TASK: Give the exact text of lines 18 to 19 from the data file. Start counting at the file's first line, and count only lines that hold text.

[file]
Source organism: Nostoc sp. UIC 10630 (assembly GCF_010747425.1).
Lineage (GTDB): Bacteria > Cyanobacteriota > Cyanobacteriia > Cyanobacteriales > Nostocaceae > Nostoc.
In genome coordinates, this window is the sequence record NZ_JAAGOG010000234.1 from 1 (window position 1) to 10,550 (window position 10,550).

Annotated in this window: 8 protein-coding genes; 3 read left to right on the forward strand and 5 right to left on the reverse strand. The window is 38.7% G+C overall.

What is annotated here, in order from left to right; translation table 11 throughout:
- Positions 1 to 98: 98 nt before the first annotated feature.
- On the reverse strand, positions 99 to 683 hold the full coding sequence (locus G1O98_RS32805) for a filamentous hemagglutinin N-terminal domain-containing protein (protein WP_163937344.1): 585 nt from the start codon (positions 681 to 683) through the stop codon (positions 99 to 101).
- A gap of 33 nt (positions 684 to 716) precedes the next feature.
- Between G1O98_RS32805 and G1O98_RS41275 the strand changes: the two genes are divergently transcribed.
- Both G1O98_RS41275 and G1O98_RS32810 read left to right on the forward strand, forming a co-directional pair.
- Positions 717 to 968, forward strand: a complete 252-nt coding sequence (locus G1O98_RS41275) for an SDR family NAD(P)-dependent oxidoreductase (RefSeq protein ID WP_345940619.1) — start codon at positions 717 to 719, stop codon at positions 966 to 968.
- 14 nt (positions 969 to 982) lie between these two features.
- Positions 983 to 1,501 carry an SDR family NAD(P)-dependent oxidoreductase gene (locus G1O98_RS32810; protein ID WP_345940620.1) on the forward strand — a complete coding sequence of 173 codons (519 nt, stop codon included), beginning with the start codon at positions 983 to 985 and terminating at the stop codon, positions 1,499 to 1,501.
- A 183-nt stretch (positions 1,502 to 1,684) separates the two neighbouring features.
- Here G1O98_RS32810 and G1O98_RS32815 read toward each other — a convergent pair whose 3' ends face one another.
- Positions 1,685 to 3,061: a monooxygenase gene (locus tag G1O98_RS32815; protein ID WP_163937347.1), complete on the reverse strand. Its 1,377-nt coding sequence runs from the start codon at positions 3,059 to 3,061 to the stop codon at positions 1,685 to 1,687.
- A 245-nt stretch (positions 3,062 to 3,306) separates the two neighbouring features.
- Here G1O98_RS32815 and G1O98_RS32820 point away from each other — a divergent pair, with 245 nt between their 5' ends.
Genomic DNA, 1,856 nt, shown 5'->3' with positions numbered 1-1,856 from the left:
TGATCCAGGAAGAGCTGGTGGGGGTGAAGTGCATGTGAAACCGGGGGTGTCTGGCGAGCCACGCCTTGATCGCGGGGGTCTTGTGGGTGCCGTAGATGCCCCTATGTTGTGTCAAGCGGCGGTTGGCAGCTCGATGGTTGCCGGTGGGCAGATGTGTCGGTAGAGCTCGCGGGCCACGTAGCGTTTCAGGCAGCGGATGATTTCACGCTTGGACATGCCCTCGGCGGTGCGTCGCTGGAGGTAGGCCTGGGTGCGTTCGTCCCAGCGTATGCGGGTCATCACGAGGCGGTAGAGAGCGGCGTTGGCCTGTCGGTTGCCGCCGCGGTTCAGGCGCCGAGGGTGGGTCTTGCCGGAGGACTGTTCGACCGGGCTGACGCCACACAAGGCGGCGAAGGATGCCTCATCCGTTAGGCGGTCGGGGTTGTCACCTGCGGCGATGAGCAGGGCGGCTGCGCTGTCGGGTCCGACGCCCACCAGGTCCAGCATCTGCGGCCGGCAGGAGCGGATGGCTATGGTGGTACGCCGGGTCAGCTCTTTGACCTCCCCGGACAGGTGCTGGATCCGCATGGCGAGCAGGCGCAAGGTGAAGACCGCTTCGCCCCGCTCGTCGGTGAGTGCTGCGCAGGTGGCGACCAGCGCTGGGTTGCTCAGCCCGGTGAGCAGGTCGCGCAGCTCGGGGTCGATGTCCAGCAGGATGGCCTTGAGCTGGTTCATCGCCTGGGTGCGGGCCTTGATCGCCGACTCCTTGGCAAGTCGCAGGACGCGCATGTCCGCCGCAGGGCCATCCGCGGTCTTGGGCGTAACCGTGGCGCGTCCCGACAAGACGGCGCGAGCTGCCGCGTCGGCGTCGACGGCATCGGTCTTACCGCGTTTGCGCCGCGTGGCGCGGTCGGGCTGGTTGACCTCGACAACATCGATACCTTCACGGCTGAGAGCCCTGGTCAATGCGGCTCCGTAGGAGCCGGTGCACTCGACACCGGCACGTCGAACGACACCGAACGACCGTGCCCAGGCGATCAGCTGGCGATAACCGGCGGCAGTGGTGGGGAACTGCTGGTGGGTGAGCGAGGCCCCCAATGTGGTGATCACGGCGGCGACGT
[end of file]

- Here G1O98_RS32815 and G1O98_RS32820 point away from each other — a divergent pair, with 245 nt between their 5' ends.
Genomic DNA, 1,856 nt, shown 5'->3' with positions numbered 1-1,856 from the left: